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Hawley 'concerned' Democrats could defeat Greitens in Missouri's Senate race

The former governor touted a recent Survey USA poll that showed him leading the pack of GOP candidates with 26% support.
Credit: KSDK

ST. LOUIS — Republicans like their chances to capitalize on the pain of inflation and retake control of the U.S. Senate in November, but one of the Senators who helped grow their majority in 2018 is warning primary voters that backing a candidate with too much baggage could come with a surprise setback.

Even with national political sentiments souring on Democrats who control both chambers of Congress and the White House, Missouri Republican primary voters could still run the risk of losing a seat to Democrats in November if they nominate former Governor Eric Greitens, Senator Josh Hawley (R-Missouri) said in an interview with 5 On Your Side.

"Yeah, I am concerned," Hawley said when asked if a Democrat could defeat Greitens in a statewide general election. "I am concerned about what the Democrats will do. I am concerned about the ability to hold the seat. I’ve made no secret of that. I mean, listen, Republicans can and should take back the United States Senate this November, but not without Missouri. Not if we lose Missouri."

Hawley's victory over former Senator Claire McCaskill (D-Missouri) garnered national attention in 2018. He's the last Missouri Republican to defeat an incumbent Democrat in a statewide election. 

Hawley endorsed U.S. Congresswoman Vicky Hartzler (R-Missouri) in the crowded primary to replace two-term Senator Roy Blunt (R-Missouri) who is retiring at the end of his term.

Democrats running for the open seat seized on Hawley's comments.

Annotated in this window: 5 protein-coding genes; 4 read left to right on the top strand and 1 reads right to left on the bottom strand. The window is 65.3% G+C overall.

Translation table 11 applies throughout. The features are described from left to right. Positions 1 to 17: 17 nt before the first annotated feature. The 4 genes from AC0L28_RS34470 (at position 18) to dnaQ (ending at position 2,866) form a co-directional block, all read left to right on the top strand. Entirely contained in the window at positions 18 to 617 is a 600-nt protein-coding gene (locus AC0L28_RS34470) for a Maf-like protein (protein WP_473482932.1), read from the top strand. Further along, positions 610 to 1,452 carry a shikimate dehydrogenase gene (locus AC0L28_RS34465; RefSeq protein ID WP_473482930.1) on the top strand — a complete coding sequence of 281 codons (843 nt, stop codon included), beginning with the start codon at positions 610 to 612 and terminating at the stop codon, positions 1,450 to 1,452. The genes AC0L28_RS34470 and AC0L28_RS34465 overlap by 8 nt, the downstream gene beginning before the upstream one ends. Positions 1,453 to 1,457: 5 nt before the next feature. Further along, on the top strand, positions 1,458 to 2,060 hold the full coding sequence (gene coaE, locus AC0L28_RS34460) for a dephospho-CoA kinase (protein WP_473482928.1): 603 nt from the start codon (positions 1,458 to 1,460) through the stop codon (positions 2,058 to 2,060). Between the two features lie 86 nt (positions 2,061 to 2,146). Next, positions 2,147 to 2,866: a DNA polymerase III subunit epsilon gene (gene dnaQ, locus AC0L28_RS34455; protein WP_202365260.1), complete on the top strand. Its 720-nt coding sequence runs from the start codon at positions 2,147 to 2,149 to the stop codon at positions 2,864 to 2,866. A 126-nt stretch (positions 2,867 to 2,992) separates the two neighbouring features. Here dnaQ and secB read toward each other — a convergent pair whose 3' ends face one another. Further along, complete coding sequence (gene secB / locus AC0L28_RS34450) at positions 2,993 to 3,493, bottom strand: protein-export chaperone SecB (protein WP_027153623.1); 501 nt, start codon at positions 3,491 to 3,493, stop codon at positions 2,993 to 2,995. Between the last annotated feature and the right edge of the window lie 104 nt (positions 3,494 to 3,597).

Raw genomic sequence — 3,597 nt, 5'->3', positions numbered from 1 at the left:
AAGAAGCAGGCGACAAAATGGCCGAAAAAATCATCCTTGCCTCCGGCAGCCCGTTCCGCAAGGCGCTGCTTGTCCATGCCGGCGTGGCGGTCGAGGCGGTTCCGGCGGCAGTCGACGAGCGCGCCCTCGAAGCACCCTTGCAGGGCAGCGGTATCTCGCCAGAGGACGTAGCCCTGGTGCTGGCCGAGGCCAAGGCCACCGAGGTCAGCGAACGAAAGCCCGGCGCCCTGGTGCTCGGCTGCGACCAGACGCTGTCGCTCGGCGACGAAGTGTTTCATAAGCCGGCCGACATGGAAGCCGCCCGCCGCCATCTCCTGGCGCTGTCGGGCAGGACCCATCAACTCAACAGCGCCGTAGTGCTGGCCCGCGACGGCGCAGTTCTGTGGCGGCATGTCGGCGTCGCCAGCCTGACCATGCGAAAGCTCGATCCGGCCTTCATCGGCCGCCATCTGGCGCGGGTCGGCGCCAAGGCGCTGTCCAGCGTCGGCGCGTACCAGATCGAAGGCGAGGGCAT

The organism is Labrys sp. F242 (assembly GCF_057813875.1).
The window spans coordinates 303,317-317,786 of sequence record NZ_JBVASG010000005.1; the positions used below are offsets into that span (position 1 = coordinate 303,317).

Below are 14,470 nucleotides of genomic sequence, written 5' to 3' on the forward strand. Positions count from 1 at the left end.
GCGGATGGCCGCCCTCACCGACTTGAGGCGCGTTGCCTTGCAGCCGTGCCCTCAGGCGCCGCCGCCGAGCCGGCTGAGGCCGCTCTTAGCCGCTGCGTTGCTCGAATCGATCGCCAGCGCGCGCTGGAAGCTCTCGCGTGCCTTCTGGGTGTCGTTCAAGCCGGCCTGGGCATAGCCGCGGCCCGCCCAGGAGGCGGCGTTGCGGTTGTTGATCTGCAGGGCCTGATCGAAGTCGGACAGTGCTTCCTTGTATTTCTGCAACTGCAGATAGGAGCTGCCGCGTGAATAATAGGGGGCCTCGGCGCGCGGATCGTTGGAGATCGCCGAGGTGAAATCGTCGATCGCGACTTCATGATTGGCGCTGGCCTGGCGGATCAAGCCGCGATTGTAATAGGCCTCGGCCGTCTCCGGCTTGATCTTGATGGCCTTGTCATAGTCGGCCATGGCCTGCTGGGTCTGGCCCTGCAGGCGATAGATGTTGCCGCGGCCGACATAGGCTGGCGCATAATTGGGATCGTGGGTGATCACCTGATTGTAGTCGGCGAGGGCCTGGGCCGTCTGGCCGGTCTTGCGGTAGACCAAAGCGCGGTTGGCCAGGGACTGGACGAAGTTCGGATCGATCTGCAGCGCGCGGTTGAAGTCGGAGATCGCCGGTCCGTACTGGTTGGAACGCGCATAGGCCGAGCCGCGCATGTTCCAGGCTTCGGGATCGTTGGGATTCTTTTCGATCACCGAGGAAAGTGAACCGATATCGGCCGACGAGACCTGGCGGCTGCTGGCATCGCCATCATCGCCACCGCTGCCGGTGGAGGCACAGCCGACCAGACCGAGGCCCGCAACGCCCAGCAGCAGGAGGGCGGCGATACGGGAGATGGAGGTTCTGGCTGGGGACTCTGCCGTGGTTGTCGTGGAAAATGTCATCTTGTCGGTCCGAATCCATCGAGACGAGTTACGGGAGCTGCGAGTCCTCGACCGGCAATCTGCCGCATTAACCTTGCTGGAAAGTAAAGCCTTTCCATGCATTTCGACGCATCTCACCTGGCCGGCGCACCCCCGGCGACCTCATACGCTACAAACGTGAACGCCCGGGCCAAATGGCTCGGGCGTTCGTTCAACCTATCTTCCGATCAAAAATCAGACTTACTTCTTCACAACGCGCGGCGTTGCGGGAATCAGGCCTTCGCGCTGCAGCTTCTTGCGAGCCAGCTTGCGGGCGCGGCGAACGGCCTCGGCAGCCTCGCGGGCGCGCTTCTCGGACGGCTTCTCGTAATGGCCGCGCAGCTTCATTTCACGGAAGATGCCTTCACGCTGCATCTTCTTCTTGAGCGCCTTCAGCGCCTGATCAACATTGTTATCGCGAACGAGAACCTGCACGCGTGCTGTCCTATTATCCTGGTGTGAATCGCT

"Josh Hawley is right: Lucas Kunce will defeat Eric Greitens in November," his deputy campaign manager Connor Lounsbury said.

Kunce, a 13-year Marine veteran, is courting the progressive grassroots of the Democratic party, and is up against a well-funded campaign for Trudy Busch-Valentine

"We're going to win this race no matter who the Republican Party nominates because the people of Missouri are tired of politicians more interested in playing partisan games and building their own political power," Busch-Valentine's campaign manager Alex Witt said. "Unlike Josh Hawley and the politicians running to join him in the U.S. Senate, Trudy will dedicate herself to hard work and service for Missourians."

The Greitens campaign did not respond to calls seeking comment. The former governor touted a recent Survey USA poll on social media that showed him leading the pack of GOP candidates with 26% support over Missouri Attorney General Eric Schmitt (17%) and U.S. Rep. Vicky Hartzler (11%). 

Another recent poll conducted by Remington Research, which surveyed far more voters and boasted a smaller margin of error, showed Schmitt in the lead with 29%, Hartzler in second with 23%, and Greitens in third at 21%. 

A third poll from the Trafalgar Group conducted back in March had Hartzler out front with 24.9%, Greitens trailing with 24.3%, and Schmitt in third with 21.6%. 

The Schmitt campaign did not respond to requests for comment. 

U.S. Congressman Billy Long, state senator Dave Schatz, and Mark McCloskey are also running in the Republican primary race.

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